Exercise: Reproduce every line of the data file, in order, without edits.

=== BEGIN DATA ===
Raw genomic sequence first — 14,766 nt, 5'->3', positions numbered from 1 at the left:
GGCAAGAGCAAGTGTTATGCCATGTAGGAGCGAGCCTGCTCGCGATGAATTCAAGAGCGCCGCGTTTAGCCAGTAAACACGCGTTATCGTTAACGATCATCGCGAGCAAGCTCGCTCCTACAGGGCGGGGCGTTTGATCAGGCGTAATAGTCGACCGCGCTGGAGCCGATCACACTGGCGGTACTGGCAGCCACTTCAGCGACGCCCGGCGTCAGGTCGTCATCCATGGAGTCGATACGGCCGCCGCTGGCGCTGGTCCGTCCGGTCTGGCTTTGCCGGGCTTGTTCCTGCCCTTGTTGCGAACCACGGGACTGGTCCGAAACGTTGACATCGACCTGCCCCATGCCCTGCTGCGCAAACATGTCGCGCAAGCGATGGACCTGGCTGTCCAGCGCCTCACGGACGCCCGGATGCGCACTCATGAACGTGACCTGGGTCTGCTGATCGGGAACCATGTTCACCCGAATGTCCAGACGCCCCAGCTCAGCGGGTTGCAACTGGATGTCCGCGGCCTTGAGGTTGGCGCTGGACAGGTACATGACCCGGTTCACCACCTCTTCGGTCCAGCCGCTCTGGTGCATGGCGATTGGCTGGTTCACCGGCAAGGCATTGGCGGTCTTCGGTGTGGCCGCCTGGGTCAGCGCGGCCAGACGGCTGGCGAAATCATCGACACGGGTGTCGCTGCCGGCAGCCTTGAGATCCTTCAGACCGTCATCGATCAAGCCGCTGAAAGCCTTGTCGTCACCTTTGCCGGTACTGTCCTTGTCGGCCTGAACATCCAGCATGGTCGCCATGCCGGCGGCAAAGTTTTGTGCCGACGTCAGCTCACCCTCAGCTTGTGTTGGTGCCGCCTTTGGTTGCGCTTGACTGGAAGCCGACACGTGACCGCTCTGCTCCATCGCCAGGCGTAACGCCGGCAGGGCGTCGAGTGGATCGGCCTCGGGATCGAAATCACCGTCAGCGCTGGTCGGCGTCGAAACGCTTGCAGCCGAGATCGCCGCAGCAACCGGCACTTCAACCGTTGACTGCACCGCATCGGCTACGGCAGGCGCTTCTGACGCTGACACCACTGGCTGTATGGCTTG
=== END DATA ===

Raw genomic sequence first — 14,766 nt, 5'->3', positions numbered from 1 at the left:
GGCAAGAGCAAGTGTTATGCCATGTAGGAGCGAGCCTGCTCGCGATGAATTCAAGAGCGCCGCGTTTAGCCAGTAAACACGCGTTATCGTTAACGATCATCGCGAGCAAGCTCGCTCCTACAGGGCGGGGCGTTTGATCAGGCGTAATAGTCGACCGCGCTGGAGCCGATCACACTGGCGGTACTGGCAGCCACTTCAGCGACGCCCGGCGTCAGGTCGTCATCCATGGAGTCGATACGGCCGCCGCTGGCGCTGGTCCGTCCGGTCTGGCTTTGCCGGGCTTGTTCCTGCCCTTGTTGCGAACCACGGGACTGGTCCGAAACGTTGACATCGACCTGCCCCATGCCCTGCTGCGCAAACATGTCGCGCAAGCGATGGACCTGGCTGTCCAGCGCCTCACGGACGCCCGGATGCGCACTCATGAACGTGACCTGGGTCTGCTGATCGGGAACCATGTTCACCCGAATGTCCAGACGCCCCAGCTCAGCGGGTTGCAACTGGATGTCCGCGGCCTTGAGGTTGGCGCTGGACAGGTACATGACCCGGTTCACCACCTCTTCGGTCCAGCCGCTCTGGTGCATGGCGATTGGCTGGTTCACCGGCAAGGCATTGGCGGTCTTCGGTGTGGCCGCCTGGGTCAGCGCGGCCAGACGGCTGGCGAAATCATCGACACGGGTGTCGCTGCCGGCAGCCTTGAGATCCTTCAGACCGTCATCGATCAAGCCGCTGAAAGCCTTGTCGTCACCTTTGCCGGTACTGTCCTTGTCGGCCTGAACATCCAGCATGGTCGCCATGCCGGCGGCAAAGTTTTGTGCCGACGTCAGCTCACCCTCAGCTTGTGTTGGTGCCGCCTTTGGTTGCGCTTGACTGGAAGCCGACACGTGACCGCTCTGCTCCATCGCCAGGCGTAACGCCGGCAGGGCGTCGAGTGGATCGGCCTCGGGATCGAAATCACCGTCAGCGCTGGTCGGCGTCGAAACGCTTGCAGCCGAGATCGCCGCAGCAACCGGCACTTCAACCGTTGACTGCACCGCATCGGCTACGGCAGGCGCTTCTGACGCTGACACCACTGGCTGTATGGCTTG